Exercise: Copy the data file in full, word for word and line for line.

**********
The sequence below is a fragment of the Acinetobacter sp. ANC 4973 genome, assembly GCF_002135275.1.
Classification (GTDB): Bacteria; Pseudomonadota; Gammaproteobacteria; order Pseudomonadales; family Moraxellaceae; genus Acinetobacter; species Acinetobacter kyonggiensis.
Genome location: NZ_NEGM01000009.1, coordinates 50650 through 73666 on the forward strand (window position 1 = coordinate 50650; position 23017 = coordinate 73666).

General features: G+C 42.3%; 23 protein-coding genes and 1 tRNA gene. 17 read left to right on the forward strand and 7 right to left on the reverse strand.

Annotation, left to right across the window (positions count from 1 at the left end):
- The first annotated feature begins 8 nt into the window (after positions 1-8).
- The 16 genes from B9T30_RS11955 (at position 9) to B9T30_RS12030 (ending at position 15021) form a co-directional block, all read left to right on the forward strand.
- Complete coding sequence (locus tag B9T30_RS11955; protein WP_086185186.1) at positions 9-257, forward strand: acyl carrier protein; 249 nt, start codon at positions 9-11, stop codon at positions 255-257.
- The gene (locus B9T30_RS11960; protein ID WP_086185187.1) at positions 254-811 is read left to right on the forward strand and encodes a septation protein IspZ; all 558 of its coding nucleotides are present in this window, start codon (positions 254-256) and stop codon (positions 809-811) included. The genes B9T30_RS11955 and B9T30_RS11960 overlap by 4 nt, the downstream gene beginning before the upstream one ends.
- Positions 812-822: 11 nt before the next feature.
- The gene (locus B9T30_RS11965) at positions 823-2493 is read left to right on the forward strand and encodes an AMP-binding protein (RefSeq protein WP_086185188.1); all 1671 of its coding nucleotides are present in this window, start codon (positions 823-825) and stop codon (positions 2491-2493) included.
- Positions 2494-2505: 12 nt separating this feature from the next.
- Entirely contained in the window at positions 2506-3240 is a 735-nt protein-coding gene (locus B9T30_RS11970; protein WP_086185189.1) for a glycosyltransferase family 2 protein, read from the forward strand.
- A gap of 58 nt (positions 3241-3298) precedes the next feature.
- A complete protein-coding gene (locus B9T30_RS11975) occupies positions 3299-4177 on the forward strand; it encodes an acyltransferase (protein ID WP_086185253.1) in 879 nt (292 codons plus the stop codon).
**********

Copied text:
The sequence below is a fragment of the Acinetobacter sp. ANC 4973 genome, assembly GCF_002135275.1.
Classification (GTDB): Bacteria; Pseudomonadota; Gammaproteobacteria; order Pseudomonadales; family Moraxellaceae; genus Acinetobacter; species Acinetobacter kyonggiensis.
Genome location: NZ_NEGM01000009.1, coordinates 50650 through 73666 on the forward strand (window position 1 = coordinate 50650; position 23017 = coordinate 73666).

General features: G+C 42.3%; 23 protein-coding genes and 1 tRNA gene. 17 read left to right on the forward strand and 7 right to left on the reverse strand.

Annotation, left to right across the window (positions count from 1 at the left end):
- The first annotated feature begins 8 nt into the window (after positions 1-8).
- The 16 genes from B9T30_RS11955 (at position 9) to B9T30_RS12030 (ending at position 15021) form a co-directional block, all read left to right on the forward strand.
- Complete coding sequence (locus tag B9T30_RS11955; protein WP_086185186.1) at positions 9-257, forward strand: acyl carrier protein; 249 nt, start codon at positions 9-11, stop codon at positions 255-257.
- The gene (locus B9T30_RS11960; protein ID WP_086185187.1) at positions 254-811 is read left to right on the forward strand and encodes a septation protein IspZ; all 558 of its coding nucleotides are present in this window, start codon (positions 254-256) and stop codon (positions 809-811) included. The genes B9T30_RS11955 and B9T30_RS11960 overlap by 4 nt, the downstream gene beginning before the upstream one ends.
- Positions 812-822: 11 nt before the next feature.
- The gene (locus B9T30_RS11965) at positions 823-2493 is read left to right on the forward strand and encodes an AMP-binding protein (RefSeq protein WP_086185188.1); all 1671 of its coding nucleotides are present in this window, start codon (positions 823-825) and stop codon (positions 2491-2493) included.
- Positions 2494-2505: 12 nt separating this feature from the next.
- Entirely contained in the window at positions 2506-3240 is a 735-nt protein-coding gene (locus B9T30_RS11970; protein WP_086185189.1) for a glycosyltransferase family 2 protein, read from the forward strand.
- A gap of 58 nt (positions 3241-3298) precedes the next feature.
- A complete protein-coding gene (locus B9T30_RS11975) occupies positions 3299-4177 on the forward strand; it encodes an acyltransferase (protein ID WP_086185253.1) in 879 nt (292 codons plus the stop codon).